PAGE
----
Press Digest: NATO holding biggest drills in Europe since Cold War

NATO military exercises with the participation of eight countries held in Germany, Aug. 14, 2015. Source: TASS

NATO military exercises with the participation of eight countries held in Germany, Aug. 14, 2015. Source: TASS

RBTH presents a selection of views from leading Russian media on international events, featuring a report on large-scale NATO exercises in Europe, as well as analysis of the risk of renewed conflict in the Transcaucasian region and an interview with former U.S. Ambassador to Russia Jack Matlock about the putsch of August 1991 in the Soviet Union.

NATO carrying out large-scale airborne exercises in 4 European countries

The Kommersant business daily reports that NATO is holding airborne exercises by the name of Swift Response 15 in four European countries: Germany, Romania, Bulgaria and Italy. Almost 5,000 military personnel from 11 countries are participating in the drills. According to the alliance's general command, these exercises are the largest that NATO has organized since the end of the Cold War.

The exercises are aimed at increasing the interoperability of NATO forces, “which are on high alert," and the maneuvers are supposed to "demonstrate the alliance's capability to quickly deploy its forces and maintain a strong and defended Europe." The principal instruction is being given by the American 82nd airborne division.

Earlier, experts from the European Leadership Network research center had stated that the military exercises that Russia and NATO are carrying out near each other's borders are increasing the possibility of an armed conflict. They analyzed two significant recent episodes: Russia's verification of its armed forces' readiness in March and NATO's Union Shield exercises in Eastern Europe in June.

"NATO's largest airborne exercises since World War II are supposed to send the world an eloquent message about the alliance's peacefulness," commented Chairman of the State Duma Committee on International Affairs Alexei Pushkov on his Twitter account.


Conflicts simmering in the Transcaucasia

The online newspaper analyzes a Minchenko Consulting report that has evaluated the political risks in the South Caucasus region. The report says that after the Ukrainian political crisis and the conflict in the Donbass region of eastern Ukraine the situation in the entire post-Soviet zone has worsened.

Furthermore, competition between the European and Eurasian integration projects is growing. In total, six armed conflicts have taken place in the Caucasus (both north and south) since the collapse of the USSR, and most of them cannot be considered fully settled.

Half of all unrecognized countries from the post-Soviet zone are located in the region: Abkhazia, South Ossetia, and Nagorno-Karabakh. Moreover, out of all the regions of the former Soviet Union, only in the Caucasus do bordering countries lack diplomatic relations.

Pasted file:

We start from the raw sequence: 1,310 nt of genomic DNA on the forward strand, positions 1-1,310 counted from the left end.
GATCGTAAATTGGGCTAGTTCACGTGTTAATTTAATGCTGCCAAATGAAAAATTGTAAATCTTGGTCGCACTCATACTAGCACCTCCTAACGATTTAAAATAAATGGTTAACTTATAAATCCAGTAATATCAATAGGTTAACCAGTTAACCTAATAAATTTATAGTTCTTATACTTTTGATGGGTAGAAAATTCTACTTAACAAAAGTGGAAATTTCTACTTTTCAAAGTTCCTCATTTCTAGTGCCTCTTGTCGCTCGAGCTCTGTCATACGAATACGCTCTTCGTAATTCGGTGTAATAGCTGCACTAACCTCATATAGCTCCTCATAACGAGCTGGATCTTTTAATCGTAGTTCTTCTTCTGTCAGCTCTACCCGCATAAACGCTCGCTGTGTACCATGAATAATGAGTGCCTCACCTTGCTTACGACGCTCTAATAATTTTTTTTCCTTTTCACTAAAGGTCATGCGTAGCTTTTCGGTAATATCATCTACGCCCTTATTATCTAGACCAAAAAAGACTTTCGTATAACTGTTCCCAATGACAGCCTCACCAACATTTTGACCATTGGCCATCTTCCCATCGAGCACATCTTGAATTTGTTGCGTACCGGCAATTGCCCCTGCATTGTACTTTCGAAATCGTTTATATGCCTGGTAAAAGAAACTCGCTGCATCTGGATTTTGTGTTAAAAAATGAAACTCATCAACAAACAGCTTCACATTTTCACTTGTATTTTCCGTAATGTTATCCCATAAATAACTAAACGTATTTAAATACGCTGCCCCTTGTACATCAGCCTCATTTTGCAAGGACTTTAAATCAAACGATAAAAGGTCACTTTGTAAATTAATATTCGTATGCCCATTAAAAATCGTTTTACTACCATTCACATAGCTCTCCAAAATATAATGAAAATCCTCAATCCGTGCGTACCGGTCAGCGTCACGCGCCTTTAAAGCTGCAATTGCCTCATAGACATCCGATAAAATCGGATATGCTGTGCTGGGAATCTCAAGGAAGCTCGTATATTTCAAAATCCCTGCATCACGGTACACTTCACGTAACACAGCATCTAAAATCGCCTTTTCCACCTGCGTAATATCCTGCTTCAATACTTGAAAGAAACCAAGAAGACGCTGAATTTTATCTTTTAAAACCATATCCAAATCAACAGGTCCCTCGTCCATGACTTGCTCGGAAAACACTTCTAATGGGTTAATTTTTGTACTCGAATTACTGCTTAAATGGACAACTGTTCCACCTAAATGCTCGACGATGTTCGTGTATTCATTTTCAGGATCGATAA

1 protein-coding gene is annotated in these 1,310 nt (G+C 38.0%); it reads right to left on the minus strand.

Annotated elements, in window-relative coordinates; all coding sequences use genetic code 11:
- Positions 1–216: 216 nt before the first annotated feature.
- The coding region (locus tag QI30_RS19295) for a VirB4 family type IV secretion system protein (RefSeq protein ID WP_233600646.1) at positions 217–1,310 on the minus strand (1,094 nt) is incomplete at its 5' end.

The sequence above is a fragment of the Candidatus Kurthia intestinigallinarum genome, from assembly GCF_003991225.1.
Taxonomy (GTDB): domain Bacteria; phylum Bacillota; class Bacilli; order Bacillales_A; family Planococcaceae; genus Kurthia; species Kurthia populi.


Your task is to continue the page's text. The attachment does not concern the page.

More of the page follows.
The report evaluates the political risks for national political systems of three Transcaucasian countries: Azerbaijan, Georgia and Armenia. They are evaluated by their stability in domestic and foreign policy, economy and capability in countering radical Islam.

Armenia is considered the country with the highest risks, with its main problems being political and economic isolation, the unsettled Nagorno-Karabakh conflict, growing social protests and the risks of balancing its relations with ally Russia and partnership with the West.


Former U.S. Ambassador: We knew about GKChP plot 2 months before coup

August 19 marks the 24th anniversary of the 1991 coup that led to the collapse of the Soviet Union. One of America's best-known diplomats, former U.S. Ambassador to Russia Jack Matlock, has revealed in an interview with the Komsomolskaya Pravda tabloid newspaper how Washington had warned Yeltsin and Gorbachev about the upcoming putsch.

"In June 1991 I invited Moscow mayor Gavril Popov to have a business lunch. He told me that a putsch was being prepared against Gorbachev and that he wanted Yeltsin, who at that time was in Washington, to return to Moscow. All this information was exchanged via notes, since we were afraid of being overheard."

"In Washington I was told that President Bush was insisting that I somehow inform Gorbachev. I passed the information to Chernyayev, Gorbachev's assistant, but I think the General Secretary did not give it much thought. Gorbachev then responded through Chernyayev and gave a speech about those naïve Americans. 'You did what you had to do,' he said. 'Thank you for coming. President Bush proved that he is our friend. Do not worry.'"

"A day later Bush called Gorbachev. He asked if Gorbachev had met with the American ambassador. Gorbachev said yes and added: 'Everything that the ambassador said is one thousand percent false.'"

"After the GKChP's (The State Committee on the State of Emergency) unsuccessful attempt to remove Gorbachev, Popov stated: 'In the end it all helped. From Gorbachev's telephone call with Bush, Kryuchkov understood that there had been a leak of information and stopped preparations for the putsch. Possibly, this is why the coup failed."

"This all proves that in big politics some events take place just by chance." 

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